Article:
The surface on the breakwater was very uneven (photo by John)

The port and Paritutu Rock, seen from the breakwater (photo by John)

Then John decided we should bike to the end of the road to the port. We rode along the road for some distance, then onto a pretty little path among old pohutukawas. In the bark chips under the trees, I saw lots of strange white shapes – rather like tennis balls with bits cut out of them – which I suspect were mushrooms. Unfortunately I didn’t get a close look at them because as we got to the end of the path, it started to spit, and by the time we got back to the car, it was teeming and we were thoroughly drenched.


We put the bikes away in the car, and went to have a rather late lunch at the “Bach on Breakwater” nearby. We had ridden 29 kms in nearly three hours. The variable weather had made it really rather interesting. Still a very enjoyable ride. The bonus of the poor weather was that we did not have to share the track with anyone. It would be a very different experience at the height of summer, with walkers, families, tourists and cyclists, even “crocodile bikes”, all out enjoying the walkway and the sights. But it would be fun to ride the track in the sunshine, so we will definitely be back.

Twin bikes on the Te Rewa Rewa Bridge

Saturday, 15 June 2013

Eastbourne and Pencarrow

Today is Saturday, and it’s already four days since we went for our last bike ride. We rode in Eastbourne on Tuesday afternoon, but I have been too busy to write it up.

It was calm and reasonably mild, though somewhat cloudy. The forecast for the rest of the week was not very promising (though they often get it wrong!), so at lunchtime I suggested we go for a ride before the weather packed up. A nice sedate ride on the flat would be just right, as I had already done some physical jerks at the gym in the morning. We don’t want to overdo things, now, do we? So we decided on the foreshore at Eastbourne.

Delightful marine-inspired decorations on this Eastbourne house (photo by John)

We parked at the entrance to Eastbourne, and set off down the road, heading south. Once past the wharf and the main shopping street, there is a lovely “promenade” between the beach and the houses, very pleasant riding. We had misjudged the temperature, however. Over on this side of the harbour, there was quite a chilly southerly breeze, and I had to put on the extra jersey I had brought with me, but John had to go back to the car to get his.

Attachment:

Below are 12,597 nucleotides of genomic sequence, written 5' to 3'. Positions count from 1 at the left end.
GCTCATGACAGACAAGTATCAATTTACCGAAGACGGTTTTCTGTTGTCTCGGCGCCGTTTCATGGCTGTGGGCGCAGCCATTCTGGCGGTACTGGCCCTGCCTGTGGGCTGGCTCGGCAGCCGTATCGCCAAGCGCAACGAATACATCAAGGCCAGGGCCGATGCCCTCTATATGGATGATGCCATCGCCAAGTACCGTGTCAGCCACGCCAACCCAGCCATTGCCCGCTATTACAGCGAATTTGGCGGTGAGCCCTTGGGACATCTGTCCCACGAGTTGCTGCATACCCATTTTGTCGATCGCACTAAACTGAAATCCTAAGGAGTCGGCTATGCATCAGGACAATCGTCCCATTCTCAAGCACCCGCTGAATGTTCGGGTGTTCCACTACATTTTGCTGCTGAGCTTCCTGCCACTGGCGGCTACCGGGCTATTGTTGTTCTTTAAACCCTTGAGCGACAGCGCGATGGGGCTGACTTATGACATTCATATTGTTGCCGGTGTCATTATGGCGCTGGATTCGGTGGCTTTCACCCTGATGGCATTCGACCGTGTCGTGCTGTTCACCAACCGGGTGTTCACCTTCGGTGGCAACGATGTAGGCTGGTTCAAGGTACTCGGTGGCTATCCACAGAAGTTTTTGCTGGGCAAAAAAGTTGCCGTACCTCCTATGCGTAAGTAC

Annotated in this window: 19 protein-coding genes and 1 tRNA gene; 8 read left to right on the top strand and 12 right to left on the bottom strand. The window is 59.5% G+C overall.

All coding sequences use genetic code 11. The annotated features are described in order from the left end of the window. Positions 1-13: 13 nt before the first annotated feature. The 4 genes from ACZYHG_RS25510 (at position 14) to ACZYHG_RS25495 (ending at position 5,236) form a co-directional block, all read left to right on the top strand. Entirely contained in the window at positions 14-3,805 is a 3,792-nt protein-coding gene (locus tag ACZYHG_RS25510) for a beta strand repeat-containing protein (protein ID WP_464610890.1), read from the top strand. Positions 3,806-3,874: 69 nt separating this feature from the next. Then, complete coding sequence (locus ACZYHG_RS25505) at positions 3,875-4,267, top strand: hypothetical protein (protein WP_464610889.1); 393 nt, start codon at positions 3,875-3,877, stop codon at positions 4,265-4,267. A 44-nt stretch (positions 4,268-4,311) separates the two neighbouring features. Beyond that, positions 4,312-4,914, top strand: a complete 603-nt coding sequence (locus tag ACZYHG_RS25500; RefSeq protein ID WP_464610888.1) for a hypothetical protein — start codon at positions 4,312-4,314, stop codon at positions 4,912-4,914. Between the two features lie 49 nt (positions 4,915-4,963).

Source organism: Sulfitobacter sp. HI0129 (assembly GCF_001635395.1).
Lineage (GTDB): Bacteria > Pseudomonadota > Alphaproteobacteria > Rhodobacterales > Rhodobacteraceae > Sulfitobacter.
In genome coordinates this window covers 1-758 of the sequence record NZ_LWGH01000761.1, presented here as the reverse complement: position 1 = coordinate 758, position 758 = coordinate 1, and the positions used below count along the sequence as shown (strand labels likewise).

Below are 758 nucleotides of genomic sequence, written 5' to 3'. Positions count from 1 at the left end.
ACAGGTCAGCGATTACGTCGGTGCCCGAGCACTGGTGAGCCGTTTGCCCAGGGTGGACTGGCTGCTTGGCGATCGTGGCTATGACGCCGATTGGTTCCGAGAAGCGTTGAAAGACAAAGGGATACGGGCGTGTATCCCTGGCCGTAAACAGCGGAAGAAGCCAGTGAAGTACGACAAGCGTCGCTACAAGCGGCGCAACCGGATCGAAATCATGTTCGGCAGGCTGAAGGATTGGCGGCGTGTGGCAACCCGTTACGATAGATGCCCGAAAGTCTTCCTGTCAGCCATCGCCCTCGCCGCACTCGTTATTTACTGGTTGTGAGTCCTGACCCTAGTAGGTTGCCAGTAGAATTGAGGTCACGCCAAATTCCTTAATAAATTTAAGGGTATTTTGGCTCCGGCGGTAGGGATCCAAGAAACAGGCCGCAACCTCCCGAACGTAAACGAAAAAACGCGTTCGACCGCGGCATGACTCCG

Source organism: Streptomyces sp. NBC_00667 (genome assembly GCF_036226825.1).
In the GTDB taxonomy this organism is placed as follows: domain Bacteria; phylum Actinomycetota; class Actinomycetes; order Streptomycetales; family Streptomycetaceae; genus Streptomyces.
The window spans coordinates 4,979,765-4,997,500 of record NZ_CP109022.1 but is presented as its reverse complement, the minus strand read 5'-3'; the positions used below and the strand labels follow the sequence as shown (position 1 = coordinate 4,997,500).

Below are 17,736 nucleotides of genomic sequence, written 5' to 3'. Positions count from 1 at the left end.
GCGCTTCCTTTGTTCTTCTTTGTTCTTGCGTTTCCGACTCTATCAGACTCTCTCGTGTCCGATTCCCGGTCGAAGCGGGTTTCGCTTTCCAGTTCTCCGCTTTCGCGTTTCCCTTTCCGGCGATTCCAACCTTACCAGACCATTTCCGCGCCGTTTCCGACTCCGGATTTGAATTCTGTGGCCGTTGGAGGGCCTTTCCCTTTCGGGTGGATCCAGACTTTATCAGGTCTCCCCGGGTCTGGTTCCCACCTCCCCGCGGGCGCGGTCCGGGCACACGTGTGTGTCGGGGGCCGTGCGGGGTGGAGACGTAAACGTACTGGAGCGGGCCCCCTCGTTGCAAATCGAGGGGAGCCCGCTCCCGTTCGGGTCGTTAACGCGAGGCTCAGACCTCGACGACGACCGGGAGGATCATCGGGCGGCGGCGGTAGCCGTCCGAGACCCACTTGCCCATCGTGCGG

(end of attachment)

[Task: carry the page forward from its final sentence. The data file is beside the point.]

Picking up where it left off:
So while waiting, I loitered about, taking photos of the beach, and peering into people’s gardens. There are some quite interesting houses along there and some very nice gardens. I spotted a mosaic letterbox, a stone seat built into the wall facing the beach, some sculptures and carvings, stylish steps leading up to gorgeous gates. The aloes are out in full flower, in great mounds of orange spikes. I am not much of a gardener myself, but I enjoy looking at other people’s gardens.

Aloes in full bloom

It seems the residents make the beach their own, judging from the two garden seats I spotted on the pebbly beach in front of one house.

Someone's special seats with a view

We had to make a little detour into the pohutukawa-lined streets because we could not ride through the sports ground adjacent to the beach. The houses here are mainly beautiful well-maintained old houses, with a sprinkling of interesting, rather more modern houses.

One of the lovely Eastbourne houses (photo by John)

Back onto the promenade and then past the Eastbourne bus terminal, and a rather colourfully decorated bus shelter.

I love this bus shelter, especially its messages

Beyond the bus garage is the Wahine Memorial, which features one of the salvaged masts of the interisland ferry Wahine, which sank in Wellington Harbour on 10 April 1968, with the loss of 51 lives. Many bodies were washed up on beaches along this side of the harbour, and many of the survivors managed to land here, despite the rocks and the dreadful stormy conditions. On the opposite side of the harbour is Seatoun Beach, where other survivors landed. There is a Wahine Memorial Park there too.

The salvaged mast of the Wahine, at the Wahine Memorial

A little further on we got to the gate which provides access to the Pencarrow track. Though we had planned to ride just on the paved Eastbourne waterfront, I agreed to carry on “for a bit” on this gravel track.

Well, it wasn’t just “a bit” — we ended up going as far as the Pencarrow Lighthouse. It really is a beautiful area, and the gravel track wasn’t too heavy-going, so I didn’t mind. There were some potholes and puddles, but there was plenty of room to go around them.

Plenty of room to go around the puddles (photo by John)

The lighthouse is very elusive. The first time you see it, you think “not much further to go, it’s just around the next point”. But no, it’s not around the next point, nor the next, nor even the next after that. I lost count of how many bays and points we had to go around, but we eventually got there.